The Weathermen: A Precursor to Anarcho-liberalism?
Much can be said on the Weatherman (a helpful documentary is available in full on youtube), and much has. Louis Proyect has pointed out that The Weathermen’s tactics were an inspiration for the black bloc , while I don’t share Proyect’s exact analysis of the black bloc as a tactic as I see it as more of a mixed blessing, it is ironic that while the Weatheman were supposedly Maoist in politics, they’re tactics seem more like Bakunin’s International Brotherhood than a Maoist mass-line or to a Leninist vanguard. The interesting thing is that this does lead not to building mass-lines, but to rather elitist notions that non-workers could represent workers and that breaking morality taboos was revolutionary.
In a way, I would have to admit the black bloc tactics seem mild compared to the Weathermen, and more justifiable as a tactic as it is not in such explicit self-contradiction. But reading an interview with Mark Rudd, I was struck by a good deal of what he said as he seems fundamentally more honest than Ayers:
SL: But, at that time, the success of the dramatic building occupations was viewed as a vindication of your Action Faction’s tactics over those of the Praxis Axis. But now you are saying that this was a misreading of the situation, because it was really their tactics that were responsible for the success of your actions.
MR: Yes. Militancy and confrontation maybe could be thought of as a strategy, but basically it was a series of confrontational tactics. The overall strategy was education plus confrontation plus personal relationship-building. But at the time we misread it completely. We took the Columbia Revolt of April and May 1968 to be a vindication of Che’s foco theory (i.e. the theory that a small group takes action and the masses join in once they see that guerilla warfare can work). That was a theory promulgated by the Cuban Communist Party in 1967 and 1968 and we lapped it up. Our Action Faction tendency and mentality fit in with the foco theory. At one point I made a speech quoted by Todd Gitlin in his book1 in which I am reported as saying, “organizing is another word for going slow.” I did not want organizing. I wanted speed and confrontation and militancy. After Columbia, however, almost every single application of this non-strategy of confrontation and militancy resulted in defeat and failed to build the movement.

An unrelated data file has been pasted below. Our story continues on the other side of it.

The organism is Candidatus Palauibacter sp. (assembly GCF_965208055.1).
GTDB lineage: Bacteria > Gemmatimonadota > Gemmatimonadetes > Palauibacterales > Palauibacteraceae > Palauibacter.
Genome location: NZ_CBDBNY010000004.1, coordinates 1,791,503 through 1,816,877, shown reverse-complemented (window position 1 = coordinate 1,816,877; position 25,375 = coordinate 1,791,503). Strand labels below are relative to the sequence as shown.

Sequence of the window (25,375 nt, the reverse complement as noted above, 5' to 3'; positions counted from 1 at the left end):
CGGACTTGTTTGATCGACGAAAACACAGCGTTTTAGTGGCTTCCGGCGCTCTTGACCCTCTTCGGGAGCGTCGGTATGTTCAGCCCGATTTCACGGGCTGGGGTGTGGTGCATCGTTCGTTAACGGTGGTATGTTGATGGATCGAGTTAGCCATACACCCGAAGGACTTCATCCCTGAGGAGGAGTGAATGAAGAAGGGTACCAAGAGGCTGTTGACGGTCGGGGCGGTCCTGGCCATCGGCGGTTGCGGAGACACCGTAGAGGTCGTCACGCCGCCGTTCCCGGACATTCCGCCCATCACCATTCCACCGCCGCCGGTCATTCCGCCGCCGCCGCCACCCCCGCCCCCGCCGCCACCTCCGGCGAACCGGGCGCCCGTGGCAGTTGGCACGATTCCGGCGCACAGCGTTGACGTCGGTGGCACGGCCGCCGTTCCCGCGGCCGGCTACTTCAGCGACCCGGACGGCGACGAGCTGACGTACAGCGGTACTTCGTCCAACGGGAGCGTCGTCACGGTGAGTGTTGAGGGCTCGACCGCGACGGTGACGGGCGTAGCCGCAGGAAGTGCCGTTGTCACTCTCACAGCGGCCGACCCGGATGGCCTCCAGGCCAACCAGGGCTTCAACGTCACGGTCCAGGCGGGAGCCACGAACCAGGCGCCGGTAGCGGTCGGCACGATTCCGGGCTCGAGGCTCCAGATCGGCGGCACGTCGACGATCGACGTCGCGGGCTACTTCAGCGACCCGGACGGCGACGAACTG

There is something that I see in Rudd and, in Ayer’s more elitist version, is that in both instances one sees a confusion of tactics and goals, not in a dialectical synthesis, but in a simple substituting one for the other. This seems why so often the ultra-leftist becomes the center-left or even center-liberal reformist. I’ll quote Rudd again:
SL: In the German context, when the student movement emerged there in the 1960s, the Marxist intellectual Theodor Adorno called into question the movement’s leftist character and said, in essence, “These young people really seek only the narcissistic satisfaction to be achieved by direct action. They are not really interested in or capable of transforming the circumstances that generate the discontent.” He thus took a critical position against what he saw as the authoritarianism rampant on the New Left in Europe. To what extent do you think authoritarianism was a factor both in your own particular political experience and on the American left as a whole in the 1960s?